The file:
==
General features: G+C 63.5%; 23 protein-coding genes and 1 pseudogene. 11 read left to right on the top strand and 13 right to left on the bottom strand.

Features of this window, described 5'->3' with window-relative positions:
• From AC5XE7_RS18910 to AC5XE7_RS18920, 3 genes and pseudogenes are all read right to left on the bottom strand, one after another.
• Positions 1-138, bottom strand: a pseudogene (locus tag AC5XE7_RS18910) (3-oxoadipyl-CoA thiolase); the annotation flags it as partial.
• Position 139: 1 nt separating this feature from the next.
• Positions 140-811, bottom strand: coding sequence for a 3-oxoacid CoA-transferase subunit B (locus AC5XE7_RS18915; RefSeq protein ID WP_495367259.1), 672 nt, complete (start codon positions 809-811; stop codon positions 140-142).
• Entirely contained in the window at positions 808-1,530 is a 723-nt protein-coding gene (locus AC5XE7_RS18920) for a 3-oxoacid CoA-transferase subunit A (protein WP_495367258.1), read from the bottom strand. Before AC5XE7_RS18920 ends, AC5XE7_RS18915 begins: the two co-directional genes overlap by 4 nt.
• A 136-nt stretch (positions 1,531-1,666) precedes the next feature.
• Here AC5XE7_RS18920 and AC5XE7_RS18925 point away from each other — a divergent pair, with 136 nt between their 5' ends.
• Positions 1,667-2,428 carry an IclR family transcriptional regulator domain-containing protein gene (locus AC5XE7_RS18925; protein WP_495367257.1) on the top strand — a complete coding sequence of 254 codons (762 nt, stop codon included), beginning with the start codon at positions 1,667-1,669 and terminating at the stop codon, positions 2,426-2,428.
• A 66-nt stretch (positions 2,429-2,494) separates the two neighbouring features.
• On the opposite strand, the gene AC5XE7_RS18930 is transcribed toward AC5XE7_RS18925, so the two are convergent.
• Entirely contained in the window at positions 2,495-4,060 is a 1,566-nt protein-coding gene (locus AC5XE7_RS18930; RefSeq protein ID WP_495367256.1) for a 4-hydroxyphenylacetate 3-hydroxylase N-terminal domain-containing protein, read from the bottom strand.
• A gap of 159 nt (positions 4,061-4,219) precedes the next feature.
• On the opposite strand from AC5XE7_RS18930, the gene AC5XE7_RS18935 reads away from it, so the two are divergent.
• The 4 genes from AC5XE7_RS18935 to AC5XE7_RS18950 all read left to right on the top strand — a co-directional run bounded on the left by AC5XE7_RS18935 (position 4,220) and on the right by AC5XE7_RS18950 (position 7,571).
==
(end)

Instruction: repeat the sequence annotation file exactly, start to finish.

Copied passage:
General features: G+C 63.5%; 23 protein-coding genes and 1 pseudogene. 11 read left to right on the top strand and 13 right to left on the bottom strand.

Features of this window, described 5'->3' with window-relative positions:
• From AC5XE7_RS18910 to AC5XE7_RS18920, 3 genes and pseudogenes are all read right to left on the bottom strand, one after another.
• Positions 1-138, bottom strand: a pseudogene (locus tag AC5XE7_RS18910) (3-oxoadipyl-CoA thiolase); the annotation flags it as partial.
• Position 139: 1 nt separating this feature from the next.
• Positions 140-811, bottom strand: coding sequence for a 3-oxoacid CoA-transferase subunit B (locus AC5XE7_RS18915; RefSeq protein ID WP_495367259.1), 672 nt, complete (start codon positions 809-811; stop codon positions 140-142).
• Entirely contained in the window at positions 808-1,530 is a 723-nt protein-coding gene (locus AC5XE7_RS18920) for a 3-oxoacid CoA-transferase subunit A (protein WP_495367258.1), read from the bottom strand. Before AC5XE7_RS18920 ends, AC5XE7_RS18915 begins: the two co-directional genes overlap by 4 nt.
• A 136-nt stretch (positions 1,531-1,666) precedes the next feature.
• Here AC5XE7_RS18920 and AC5XE7_RS18925 point away from each other — a divergent pair, with 136 nt between their 5' ends.
• Positions 1,667-2,428 carry an IclR family transcriptional regulator domain-containing protein gene (locus AC5XE7_RS18925; protein WP_495367257.1) on the top strand — a complete coding sequence of 254 codons (762 nt, stop codon included), beginning with the start codon at positions 1,667-1,669 and terminating at the stop codon, positions 2,426-2,428.
• A 66-nt stretch (positions 2,429-2,494) separates the two neighbouring features.
• On the opposite strand, the gene AC5XE7_RS18930 is transcribed toward AC5XE7_RS18925, so the two are convergent.
• Entirely contained in the window at positions 2,495-4,060 is a 1,566-nt protein-coding gene (locus AC5XE7_RS18930; RefSeq protein ID WP_495367256.1) for a 4-hydroxyphenylacetate 3-hydroxylase N-terminal domain-containing protein, read from the bottom strand.
• A gap of 159 nt (positions 4,061-4,219) precedes the next feature.
• On the opposite strand from AC5XE7_RS18930, the gene AC5XE7_RS18935 reads away from it, so the two are divergent.
• The 4 genes from AC5XE7_RS18935 to AC5XE7_RS18950 all read left to right on the top strand — a co-directional run bounded on the left by AC5XE7_RS18935 (position 4,220) and on the right by AC5XE7_RS18950 (position 7,571).